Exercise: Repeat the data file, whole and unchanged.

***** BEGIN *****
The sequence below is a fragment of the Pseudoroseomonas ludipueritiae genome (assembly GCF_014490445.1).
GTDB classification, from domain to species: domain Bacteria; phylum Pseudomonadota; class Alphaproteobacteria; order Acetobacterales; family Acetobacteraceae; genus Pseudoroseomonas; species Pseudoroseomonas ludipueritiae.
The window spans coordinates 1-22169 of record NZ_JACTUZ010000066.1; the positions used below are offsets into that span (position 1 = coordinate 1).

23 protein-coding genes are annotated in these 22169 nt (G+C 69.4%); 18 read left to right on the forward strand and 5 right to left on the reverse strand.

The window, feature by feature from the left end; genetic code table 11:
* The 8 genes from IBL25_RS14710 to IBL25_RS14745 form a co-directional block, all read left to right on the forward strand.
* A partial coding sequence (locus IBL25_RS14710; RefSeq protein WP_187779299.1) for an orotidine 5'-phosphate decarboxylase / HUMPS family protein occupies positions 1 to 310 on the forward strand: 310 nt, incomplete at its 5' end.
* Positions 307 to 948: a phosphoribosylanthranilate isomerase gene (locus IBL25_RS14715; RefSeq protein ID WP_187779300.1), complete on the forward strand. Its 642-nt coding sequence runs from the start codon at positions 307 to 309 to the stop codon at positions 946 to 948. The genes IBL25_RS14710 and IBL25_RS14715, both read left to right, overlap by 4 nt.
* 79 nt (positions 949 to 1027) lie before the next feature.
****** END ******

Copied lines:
The sequence below is a fragment of the Pseudoroseomonas ludipueritiae genome (assembly GCF_014490445.1).
GTDB classification, from domain to species: domain Bacteria; phylum Pseudomonadota; class Alphaproteobacteria; order Acetobacterales; family Acetobacteraceae; genus Pseudoroseomonas; species Pseudoroseomonas ludipueritiae.
The window spans coordinates 1-22169 of record NZ_JACTUZ010000066.1; the positions used below are offsets into that span (position 1 = coordinate 1).

23 protein-coding genes are annotated in these 22169 nt (G+C 69.4%); 18 read left to right on the forward strand and 5 right to left on the reverse strand.

The window, feature by feature from the left end; genetic code table 11:
* The 8 genes from IBL25_RS14710 to IBL25_RS14745 form a co-directional block, all read left to right on the forward strand.
* A partial coding sequence (locus IBL25_RS14710; RefSeq protein WP_187779299.1) for an orotidine 5'-phosphate decarboxylase / HUMPS family protein occupies positions 1 to 310 on the forward strand: 310 nt, incomplete at its 5' end.
* Positions 307 to 948: a phosphoribosylanthranilate isomerase gene (locus IBL25_RS14715; RefSeq protein ID WP_187779300.1), complete on the forward strand. Its 642-nt coding sequence runs from the start codon at positions 307 to 309 to the stop codon at positions 946 to 948. The genes IBL25_RS14710 and IBL25_RS14715, both read left to right, overlap by 4 nt.
* 79 nt (positions 949 to 1027) lie before the next feature.